"Non Nisi Te, Domine" (Nothing But You, Lord)

Today's feast of St. Thomas Aquinas reminds me of the time many decades ago when I bought the 5-volume Summa Theologiae which he wrote. It was in Latin.

It was a basic textbook and resource book in our philosophy and theology classes in the seminary.

One can not but wonder at the extraordinary intellect of the author who produced it and earned for him the title "the Angelic Doctor." The work is well structured, which helps the student to study and understand the numerous topics treated. But being in Latin and due to the abstract nature of the subject, the Summa posed some challenges to me then. We did not use English translations then.

St. Thomas Aquinas was not only a brilliant thinker, philosopher and theologian. He was also a man of deep spirituality, a saint. He could not have written about God and most about His creation if he did not know Him in a very intimate way.

It is said that Our Lord Jesus on the crucifix once spoke to him saying: "You've written well of Me, Thomas. What do you want as your reward? His answer was: "Non nisi Te, Domine" -- "Nothing but You, Lord!"

I do not remember anymore what I did to my 5-volume Summa. I kept it for several years and sometimes opened some pages of what I had read and studied before just to reminisce those few seminary years. I probably donated it to a seminary library or someone aspiring for the priesthood. I had no further use for it especially since I moved residence several times.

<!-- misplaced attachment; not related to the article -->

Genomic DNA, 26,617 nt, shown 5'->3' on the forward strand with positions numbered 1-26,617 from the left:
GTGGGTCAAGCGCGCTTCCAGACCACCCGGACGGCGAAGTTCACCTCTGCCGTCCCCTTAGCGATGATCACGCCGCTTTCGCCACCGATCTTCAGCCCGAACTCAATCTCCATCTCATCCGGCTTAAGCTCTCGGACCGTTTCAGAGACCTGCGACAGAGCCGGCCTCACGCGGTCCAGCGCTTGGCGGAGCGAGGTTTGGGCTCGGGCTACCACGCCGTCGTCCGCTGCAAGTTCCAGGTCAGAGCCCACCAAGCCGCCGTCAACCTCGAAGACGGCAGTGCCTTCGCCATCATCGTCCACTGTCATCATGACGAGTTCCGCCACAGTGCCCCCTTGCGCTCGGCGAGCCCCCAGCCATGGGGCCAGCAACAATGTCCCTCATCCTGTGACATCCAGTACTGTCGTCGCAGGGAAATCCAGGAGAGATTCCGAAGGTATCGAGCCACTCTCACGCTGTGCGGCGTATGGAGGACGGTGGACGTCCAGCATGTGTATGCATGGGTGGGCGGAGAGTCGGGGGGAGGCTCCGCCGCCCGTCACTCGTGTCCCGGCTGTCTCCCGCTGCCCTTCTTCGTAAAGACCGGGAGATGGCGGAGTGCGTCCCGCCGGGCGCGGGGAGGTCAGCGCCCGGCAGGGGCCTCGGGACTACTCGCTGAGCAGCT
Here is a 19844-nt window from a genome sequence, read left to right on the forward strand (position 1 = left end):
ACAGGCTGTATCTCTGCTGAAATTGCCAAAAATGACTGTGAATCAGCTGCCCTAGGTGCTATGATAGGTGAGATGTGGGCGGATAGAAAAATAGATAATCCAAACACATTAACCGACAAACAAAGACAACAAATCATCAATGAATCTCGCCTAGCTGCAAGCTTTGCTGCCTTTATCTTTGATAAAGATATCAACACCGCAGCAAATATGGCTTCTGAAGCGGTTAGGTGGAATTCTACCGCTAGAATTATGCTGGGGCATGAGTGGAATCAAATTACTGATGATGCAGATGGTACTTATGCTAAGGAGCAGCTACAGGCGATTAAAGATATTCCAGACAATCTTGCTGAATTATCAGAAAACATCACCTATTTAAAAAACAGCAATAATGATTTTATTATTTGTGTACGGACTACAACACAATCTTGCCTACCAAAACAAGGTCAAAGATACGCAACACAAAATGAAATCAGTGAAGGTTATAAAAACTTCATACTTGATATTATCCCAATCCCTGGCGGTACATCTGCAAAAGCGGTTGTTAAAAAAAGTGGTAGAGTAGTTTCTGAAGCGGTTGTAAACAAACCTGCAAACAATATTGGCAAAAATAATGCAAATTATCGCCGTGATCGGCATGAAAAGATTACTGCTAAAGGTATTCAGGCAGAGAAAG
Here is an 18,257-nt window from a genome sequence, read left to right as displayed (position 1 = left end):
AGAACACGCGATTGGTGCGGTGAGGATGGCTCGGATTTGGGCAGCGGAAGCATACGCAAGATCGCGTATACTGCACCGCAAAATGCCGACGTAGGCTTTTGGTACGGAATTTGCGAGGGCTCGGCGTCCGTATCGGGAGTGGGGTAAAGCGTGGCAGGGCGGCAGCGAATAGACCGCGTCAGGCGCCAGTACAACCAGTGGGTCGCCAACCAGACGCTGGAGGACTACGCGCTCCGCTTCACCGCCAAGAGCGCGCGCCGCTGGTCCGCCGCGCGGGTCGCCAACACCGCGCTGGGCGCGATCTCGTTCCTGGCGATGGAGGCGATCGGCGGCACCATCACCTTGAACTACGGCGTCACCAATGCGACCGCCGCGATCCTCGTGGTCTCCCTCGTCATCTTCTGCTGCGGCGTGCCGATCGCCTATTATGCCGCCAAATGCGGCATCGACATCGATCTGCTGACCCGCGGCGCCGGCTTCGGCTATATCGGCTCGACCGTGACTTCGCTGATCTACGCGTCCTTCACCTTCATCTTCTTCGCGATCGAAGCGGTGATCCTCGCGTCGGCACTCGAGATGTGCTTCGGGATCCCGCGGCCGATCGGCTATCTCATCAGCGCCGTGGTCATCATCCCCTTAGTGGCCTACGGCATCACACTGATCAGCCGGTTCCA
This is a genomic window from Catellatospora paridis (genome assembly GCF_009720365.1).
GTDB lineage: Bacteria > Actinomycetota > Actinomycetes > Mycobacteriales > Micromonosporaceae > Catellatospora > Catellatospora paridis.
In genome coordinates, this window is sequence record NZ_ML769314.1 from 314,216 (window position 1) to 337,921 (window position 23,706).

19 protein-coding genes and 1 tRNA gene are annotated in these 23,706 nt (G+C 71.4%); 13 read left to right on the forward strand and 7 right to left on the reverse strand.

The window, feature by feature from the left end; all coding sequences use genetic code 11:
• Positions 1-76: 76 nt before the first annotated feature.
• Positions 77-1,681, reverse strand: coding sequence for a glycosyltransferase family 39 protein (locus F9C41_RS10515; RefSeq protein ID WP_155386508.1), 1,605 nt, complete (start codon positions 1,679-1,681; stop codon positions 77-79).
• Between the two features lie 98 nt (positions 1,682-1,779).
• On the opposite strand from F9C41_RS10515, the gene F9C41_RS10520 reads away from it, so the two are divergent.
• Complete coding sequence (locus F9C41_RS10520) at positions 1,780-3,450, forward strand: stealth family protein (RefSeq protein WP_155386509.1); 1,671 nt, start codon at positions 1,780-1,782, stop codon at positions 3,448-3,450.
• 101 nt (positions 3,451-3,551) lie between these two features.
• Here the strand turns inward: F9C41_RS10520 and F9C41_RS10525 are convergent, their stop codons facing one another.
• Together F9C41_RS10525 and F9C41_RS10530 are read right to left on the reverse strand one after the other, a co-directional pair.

I found out later on that the writings addressed so many questions about present-day realities and problems boldly but incompetently spoken about by some with different perspectives and preconceived notions. The Summa is instantly available on the internet for those who want to know the results of St. Thomas' thinking about the issues that concern us at the present day.

My Summa and my use of it accomplished a very important purpose in my life. Well, not really the Summa itself, but the spirituality of its author and the value he gave, not to his work, but to the God about Whom and for Whom he wrote it.

"Non nisi Te, Domine," I want "nothing but You, Lord."

That is the sense of values I know I should have and that should guide me in my life. . . . And I think in everyone's as well.

If one sincerely and humbly reflects, I believe it makes a lot of sense.

"Non nisi Te, Domine!" #

"You shall love the Lord your God with all your heart and with all your soul and with all your mind and with

all your strength." (Mark 12:30)

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